How much iron is enough?

Combat fatigue, irritability and low energy levels by boosting your intake of iron-rich foods.

By Fran Berkoff, Registered Dietitian

How much iron is enough?

What It Is
Iron is necessary for producing hemoglobin, the part of red blood cells that carries oxygen through your body. There are two types of dietary iron. Heme iron is found in meat, fish and pork and is absorbed and used more efficiently by the body than the non-heme iron in fruits, enriched cereals and grains.

Why You Need It
When you have iron-deficiency anemia, your cells can't get enough oxygen, which results in fatigue, irritability, low energy levels and difficulty concentrating. This type of anemia is one of the most common nutritional deficiencies in North America. It's most typically a problem for menstruating and pregnant women, people on calorie-restricted diets, teenagers, young children and endurance athletes, who tend to lose iron through sweating.

How Much You Need
Here are the recommended daily allowances (in milligrams):
Premenopausal women, ages 19 to 50: 18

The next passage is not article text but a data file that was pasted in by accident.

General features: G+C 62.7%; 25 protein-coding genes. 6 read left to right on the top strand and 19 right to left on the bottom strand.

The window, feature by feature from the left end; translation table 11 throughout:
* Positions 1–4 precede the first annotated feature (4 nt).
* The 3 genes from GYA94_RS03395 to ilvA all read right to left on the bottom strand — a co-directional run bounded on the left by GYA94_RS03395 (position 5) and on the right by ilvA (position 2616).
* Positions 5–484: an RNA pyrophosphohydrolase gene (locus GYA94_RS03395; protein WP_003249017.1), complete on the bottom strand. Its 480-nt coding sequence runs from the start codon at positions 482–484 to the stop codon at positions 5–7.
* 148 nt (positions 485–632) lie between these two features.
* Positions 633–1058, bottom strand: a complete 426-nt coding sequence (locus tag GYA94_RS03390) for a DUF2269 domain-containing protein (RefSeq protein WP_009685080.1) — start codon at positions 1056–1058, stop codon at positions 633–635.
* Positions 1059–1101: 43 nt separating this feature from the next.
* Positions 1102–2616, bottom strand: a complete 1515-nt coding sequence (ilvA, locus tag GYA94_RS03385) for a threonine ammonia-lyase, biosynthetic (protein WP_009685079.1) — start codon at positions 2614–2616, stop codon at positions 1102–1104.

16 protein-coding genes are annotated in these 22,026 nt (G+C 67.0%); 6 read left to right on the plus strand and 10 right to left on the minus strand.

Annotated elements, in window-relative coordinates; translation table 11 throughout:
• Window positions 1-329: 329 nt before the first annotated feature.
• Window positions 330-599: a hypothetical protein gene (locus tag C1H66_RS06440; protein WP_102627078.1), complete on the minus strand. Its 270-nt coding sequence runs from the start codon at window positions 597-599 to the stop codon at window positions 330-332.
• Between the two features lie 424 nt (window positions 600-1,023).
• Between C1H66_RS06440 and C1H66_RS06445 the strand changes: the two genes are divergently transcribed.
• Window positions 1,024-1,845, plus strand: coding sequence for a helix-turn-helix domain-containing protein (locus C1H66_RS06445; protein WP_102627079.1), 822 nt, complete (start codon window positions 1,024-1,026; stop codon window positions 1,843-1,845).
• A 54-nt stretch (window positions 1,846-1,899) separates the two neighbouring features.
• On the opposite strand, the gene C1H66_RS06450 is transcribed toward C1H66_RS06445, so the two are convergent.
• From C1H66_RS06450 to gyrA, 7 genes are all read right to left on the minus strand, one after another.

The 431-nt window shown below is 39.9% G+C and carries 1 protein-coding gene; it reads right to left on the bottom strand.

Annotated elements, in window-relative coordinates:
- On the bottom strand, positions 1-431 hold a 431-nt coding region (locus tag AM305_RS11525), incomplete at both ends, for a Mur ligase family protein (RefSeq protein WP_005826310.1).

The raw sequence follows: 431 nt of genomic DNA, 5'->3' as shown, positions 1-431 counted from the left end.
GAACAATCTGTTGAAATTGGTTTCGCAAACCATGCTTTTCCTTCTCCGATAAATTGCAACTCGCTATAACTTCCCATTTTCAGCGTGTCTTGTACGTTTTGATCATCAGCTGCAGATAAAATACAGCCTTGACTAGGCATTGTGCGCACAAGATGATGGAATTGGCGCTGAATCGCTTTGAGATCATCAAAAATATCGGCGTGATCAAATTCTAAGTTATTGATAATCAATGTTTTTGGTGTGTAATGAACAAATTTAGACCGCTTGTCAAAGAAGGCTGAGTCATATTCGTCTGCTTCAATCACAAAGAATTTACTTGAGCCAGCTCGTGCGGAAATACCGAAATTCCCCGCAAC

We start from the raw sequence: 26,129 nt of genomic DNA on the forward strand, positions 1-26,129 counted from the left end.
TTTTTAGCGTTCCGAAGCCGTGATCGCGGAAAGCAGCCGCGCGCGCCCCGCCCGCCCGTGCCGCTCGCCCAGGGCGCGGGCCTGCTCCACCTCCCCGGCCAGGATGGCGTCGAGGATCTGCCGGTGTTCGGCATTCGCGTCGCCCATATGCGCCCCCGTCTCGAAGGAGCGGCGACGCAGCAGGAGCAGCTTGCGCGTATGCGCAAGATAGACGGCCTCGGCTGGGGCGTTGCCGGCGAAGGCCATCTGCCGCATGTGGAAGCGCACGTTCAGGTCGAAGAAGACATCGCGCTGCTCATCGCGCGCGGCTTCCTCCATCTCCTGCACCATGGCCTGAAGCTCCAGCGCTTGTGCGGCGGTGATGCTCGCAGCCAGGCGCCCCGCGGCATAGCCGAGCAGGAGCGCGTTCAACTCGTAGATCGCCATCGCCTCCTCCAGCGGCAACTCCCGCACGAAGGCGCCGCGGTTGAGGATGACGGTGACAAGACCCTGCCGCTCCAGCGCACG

Postmenopausal women: 8
Pregnant women: 27
Breast-feeding women: 9
Men: 8

The tolerable upper intake level from foods and supplements is 45 milligrams per day. Since the body doesn't absorb the kind of iron generally found in some vegetables and grains (non-heme) as efficiently as it does animal sources of iron (heme), vegetarians need to increase these allowances by 1.8 times. For example, a 30-year-old vegetarian woman needs 32 instead of 18 milligrams daily.

Can You Take Too Much?
Consuming too much iron can cause indigestion and constipation and excessive doses – above the upper limit – may increase the risk of chronic disease and can be toxic. Your doctor should confirm an iron-deficiency before you take an iron supplement. Supplements are unlikely to be of much benefit to people who are at low risk for iron deficiency, such as adult men and postmenopausal women, and can be harmful.

Where to Get It
You can get heme iron from red meat, organ meats, pork, eggs and poultry. Non-heme iron is found in enriched cereals, some dark green vegetables, nuts, seeds and dried fruits, such as raisins.

Many factors affect the body's ability to absorb iron. For example, tannins found in tea interfere with this process. And phytates, which are compounds found in some grains and vegetables – such as spinach, wheat, bran and nuts – can attach to iron and inhibit its absorption. However, vitamin C enhances the absorption of non-heme iron, so adding sliced strawberries to a bowl of iron-enriched packaged cereal will boost your iron absorption. As well, cooking vegetables releases some of the iron that is bound to the phytates.

Check out an iron food source chart.

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